Saturday, June 28, 2008

1 Giant Leap for Mankind

A decade ago global multimedia convergence was merely a moon shot business paradigm, an open-ended concept flying right off the edge of the known world. For the machine mind, lacking the bandwidth to make all human expression available to the consuming audience, it was like an oversized Great Pumpkin being push through a hand-cranked meat grinder. It was only for a fortunate elite of prosumer guinea pig geeks who cared to spend five grand for a PC on steroids, usually the type of people who were featured wizards for Wired Magazine or who freelanced data crunching modules for the NSA, who could manage to collect RAM like speed-obsessed silver speculators.
Now, though, it’s common to find art instigators using their machines as magical wands for producing intelligent life. Almost every conceivable type of performance is rendered handy through a laptop as cumbersome as a coffee-table book with more amped-up power than the first Apollo missions, which spits out and picks up all of this thrilling cultural stream from out of the thin air.
Your mileage for all of this techgnosis may vary.
1 Giant Leap’s mileage just happens to be limitless. Just as long as the duo, consisting of Jamie Catto and Duncan Bridgeman, doesn’t mind going in circles, globally. Taking this step for mankind to another advanced conclusion, they’ve managed to move a convergent media franchise forward for undeterred post-pop positivism. The kind that spawns a globe-trotting travelogue to reach medicine men, movie stars, progressive thinkers, artisans, singers, rappers, poets, authors, philosophers, pretty much anyone with a great creative vibe. They turn all of this gaia stuff into movies and world music-goes-ambient CDs, all to be broadcast on every conceivable medium, all of it to a great, dancing beat.
For you hardline lefties out there ready to dismiss 1 Giant Leap’s one-hundred-beat per minute drive to soak up the world’s cultural zeitgeist, their second film and CD release, “What About Me?,” can hardly be accused of typical imperial Brit appropriatin’. It’s more like 1 Giant Leap offers the world its rhythms, asking the whole planet to appropriate them.
As Catto said recently, “We have an amazing network of people who we think are stunningly talented and we hook them up with other people that are stunningly talented to get cool people working together.”
1 Giant Leap is, is nothing else, is an observance on how film and music are both sold at the same bazaar in the global village square.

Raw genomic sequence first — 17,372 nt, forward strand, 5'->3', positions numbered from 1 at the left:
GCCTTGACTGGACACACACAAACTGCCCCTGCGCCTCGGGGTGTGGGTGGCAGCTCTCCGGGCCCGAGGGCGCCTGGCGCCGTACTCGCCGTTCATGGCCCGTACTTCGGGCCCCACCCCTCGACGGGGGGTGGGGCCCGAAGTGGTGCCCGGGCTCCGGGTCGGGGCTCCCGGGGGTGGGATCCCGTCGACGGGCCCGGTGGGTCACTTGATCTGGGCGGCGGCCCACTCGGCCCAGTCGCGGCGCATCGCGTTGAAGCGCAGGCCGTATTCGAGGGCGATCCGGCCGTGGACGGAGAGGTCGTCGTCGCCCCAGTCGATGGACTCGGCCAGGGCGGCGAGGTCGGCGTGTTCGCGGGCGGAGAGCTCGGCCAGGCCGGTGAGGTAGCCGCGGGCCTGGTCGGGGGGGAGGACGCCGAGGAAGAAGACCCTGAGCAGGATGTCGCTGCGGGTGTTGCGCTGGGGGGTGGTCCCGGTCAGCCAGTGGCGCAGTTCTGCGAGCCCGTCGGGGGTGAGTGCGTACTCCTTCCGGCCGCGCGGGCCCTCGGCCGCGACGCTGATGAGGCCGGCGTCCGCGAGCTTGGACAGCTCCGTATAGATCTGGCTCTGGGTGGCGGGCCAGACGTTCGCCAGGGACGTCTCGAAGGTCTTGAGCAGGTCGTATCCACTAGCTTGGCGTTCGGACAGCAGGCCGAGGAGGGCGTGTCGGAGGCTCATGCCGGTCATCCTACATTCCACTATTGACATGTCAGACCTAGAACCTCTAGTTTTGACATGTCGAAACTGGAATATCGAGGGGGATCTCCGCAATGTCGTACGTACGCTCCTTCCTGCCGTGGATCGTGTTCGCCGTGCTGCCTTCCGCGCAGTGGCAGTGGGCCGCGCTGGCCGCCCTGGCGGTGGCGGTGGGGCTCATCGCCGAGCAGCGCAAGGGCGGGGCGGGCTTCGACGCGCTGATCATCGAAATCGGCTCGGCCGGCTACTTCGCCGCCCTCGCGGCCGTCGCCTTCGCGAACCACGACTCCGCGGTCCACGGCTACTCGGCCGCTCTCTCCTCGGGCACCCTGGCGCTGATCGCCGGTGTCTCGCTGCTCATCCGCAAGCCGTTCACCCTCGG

Catto, 40, has for a couple of decades honed his skills as one of the founding members and ballad singer of Faithless, a music group from the same collaborative generation as Prodigy and the Chemical Brothers. After the singer/songwriter became the art director and video director for the band, he left in 1999 to form 1 Giant Leap as a project. In doing so, it formed out of his own chaotic collection of skills as photographer, script editor and arteur catalyst a perfect Coke bottle for inviting the world to sing.
There's no discrimination between art and entertainment, nor need to disenfranchise anything. What you end up with, in “What About Me?” is an audiovisual project bringing together performers and thinkers from around the world. The effect on the screen bombards your singed-globe sensibilities in much the same style as “What the (Bleep) Do We Know?”
Reached for a brief chat amid the creative chaos of his life by the telly from London, Catto seemed to both like and distance himself from that caparison, saying, “It feels good that (What the Bleep) did well, but it wouldn’t do to say they influenced us. More like, it was the other way around.”
The first film by Catto and Bridgeman, an experienced director and producer with such film credits as “Bulletproof Mask” and “Lady in the Water, was called “1 Giant Leap.” Nominated from a Grammy, the film and album/DVD was recorded on a six-month trip around the world and includes musical and spoken-word contributions from Michael Stipe, Kurt Vonnegut, Dennis Hopper, Brian Eno, Baaba Maal, Tom Robbins and Arrested Development, among others.
But if combining Stipe for a song with Asha Bhosle, or Eddi Reader with the Mahotella Queens and Revetti Sakalar, might seem a tad complex, they are pretty Thoreau in the simplicity of their approach. Their chief items in the travel bag: The laptop and video camera.
“When you walk into some village in Africa, we don’t have a have a 16-member crew, which certainly makes it easier to get around,” he says. “To keep it low key is really useful. So we have a three-member crew. That includes two men and one woman.”
Having a woman on the team gives the group more access, he says. “People trust women more, I think.”
In Britain, the band makes its initial tracks to sing to with a 10-piece band, and then spreads the quantum vibe outward from there.
“We are just trying to put together the most inspiring people, the most inspiring singers ... the most inspiring everything that can be made.”

-- Douglas McDaniel

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